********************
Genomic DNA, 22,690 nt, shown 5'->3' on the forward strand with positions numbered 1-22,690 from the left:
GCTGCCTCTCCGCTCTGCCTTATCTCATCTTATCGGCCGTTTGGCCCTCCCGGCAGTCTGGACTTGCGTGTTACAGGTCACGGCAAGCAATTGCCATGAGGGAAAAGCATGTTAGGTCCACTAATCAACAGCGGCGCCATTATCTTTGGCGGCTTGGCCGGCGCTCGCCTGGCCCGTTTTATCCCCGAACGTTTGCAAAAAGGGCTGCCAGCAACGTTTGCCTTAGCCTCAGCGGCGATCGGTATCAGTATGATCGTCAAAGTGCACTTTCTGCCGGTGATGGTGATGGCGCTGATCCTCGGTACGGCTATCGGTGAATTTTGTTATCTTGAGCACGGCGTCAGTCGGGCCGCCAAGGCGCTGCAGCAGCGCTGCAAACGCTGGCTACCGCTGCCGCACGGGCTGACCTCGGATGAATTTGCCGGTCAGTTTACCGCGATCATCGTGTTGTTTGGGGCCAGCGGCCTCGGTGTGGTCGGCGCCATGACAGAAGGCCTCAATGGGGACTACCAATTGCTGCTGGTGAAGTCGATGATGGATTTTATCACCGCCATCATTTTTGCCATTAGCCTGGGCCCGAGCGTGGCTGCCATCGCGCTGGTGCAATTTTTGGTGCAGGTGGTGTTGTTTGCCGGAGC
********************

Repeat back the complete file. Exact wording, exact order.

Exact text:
Genomic DNA, 22,690 nt, shown 5'->3' on the forward strand with positions numbered 1-22,690 from the left:
GCTGCCTCTCCGCTCTGCCTTATCTCATCTTATCGGCCGTTTGGCCCTCCCGGCAGTCTGGACTTGCGTGTTACAGGTCACGGCAAGCAATTGCCATGAGGGAAAAGCATGTTAGGTCCACTAATCAACAGCGGCGCCATTATCTTTGGCGGCTTGGCCGGCGCTCGCCTGGCCCGTTTTATCCCCGAACGTTTGCAAAAAGGGCTGCCAGCAACGTTTGCCTTAGCCTCAGCGGCGATCGGTATCAGTATGATCGTCAAAGTGCACTTTCTGCCGGTGATGGTGATGGCGCTGATCCTCGGTACGGCTATCGGTGAATTTTGTTATCTTGAGCACGGCGTCAGTCGGGCCGCCAAGGCGCTGCAGCAGCGCTGCAAACGCTGGCTACCGCTGCCGCACGGGCTGACCTCGGATGAATTTGCCGGTCAGTTTACCGCGATCATCGTGTTGTTTGGGGCCAGCGGCCTCGGTGTGGTCGGCGCCATGACAGAAGGCCTCAATGGGGACTACCAATTGCTGCTGGTGAAGTCGATGATGGATTTTATCACCGCCATCATTTTTGCCATTAGCCTGGGCCCGAGCGTGGCTGCCATCGCGCTGGTGCAATTTTTGGTGCAGGTGGTGTTGTTTGCCGGAGC